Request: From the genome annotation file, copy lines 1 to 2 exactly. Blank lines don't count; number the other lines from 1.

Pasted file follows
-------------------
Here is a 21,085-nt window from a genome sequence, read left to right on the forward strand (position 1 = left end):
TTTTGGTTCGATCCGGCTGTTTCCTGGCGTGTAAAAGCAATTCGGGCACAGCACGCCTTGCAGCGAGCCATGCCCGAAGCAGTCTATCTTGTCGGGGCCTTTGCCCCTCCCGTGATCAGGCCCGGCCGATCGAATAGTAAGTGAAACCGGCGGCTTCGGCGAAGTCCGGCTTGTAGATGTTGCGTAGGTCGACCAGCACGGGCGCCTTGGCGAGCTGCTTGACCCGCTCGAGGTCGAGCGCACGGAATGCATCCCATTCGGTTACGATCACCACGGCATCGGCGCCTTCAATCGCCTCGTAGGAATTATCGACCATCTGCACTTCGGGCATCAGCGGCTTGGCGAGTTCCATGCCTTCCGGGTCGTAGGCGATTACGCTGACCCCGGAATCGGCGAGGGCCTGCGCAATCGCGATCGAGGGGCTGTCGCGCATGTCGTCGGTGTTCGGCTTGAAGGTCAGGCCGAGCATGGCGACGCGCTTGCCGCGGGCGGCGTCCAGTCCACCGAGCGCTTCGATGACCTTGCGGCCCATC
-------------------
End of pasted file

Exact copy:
Here is a 21,085-nt window from a genome sequence, read left to right on the forward strand (position 1 = left end):
TTTTGGTTCGATCCGGCTGTTTCCTGGCGTGTAAAAGCAATTCGGGCACAGCACGCCTTGCAGCGAGCCATGCCCGAAGCAGTCTATCTTGTCGGGGCCTTTGCCCCTCCCGTGATCAGGCCCGGCCGATCGAATAGTAAGTGAAACCGGCGGCTTCGGCGAAGTCCGGCTTGTAGATGTTGCGTAGGTCGACCAGCACGGGCGCCTTGGCGAGCTGCTTGACCCGCTCGAGGTCGAGCGCACGGAATGCATCCCATTCGGTTACGATCACCACGGCATCGGCGCCTTCAATCGCCTCGTAGGAATTATCGACCATCTGCACTTCGGGCATCAGCGGCTTGGCGAGTTCCATGCCTTCCGGGTCGTAGGCGATTACGCTGACCCCGGAATCGGCGAGGGCCTGCGCAATCGCGATCGAGGGGCTGTCGCGCATGTCGTCGGTGTTCGGCTTGAAGGTCAGGCCGAGCATGGCGACGCGCTTGCCGCGGGCGGCGTCCAGTCCACCGAGCGCTTCGATGACCTTGCGGCCCATC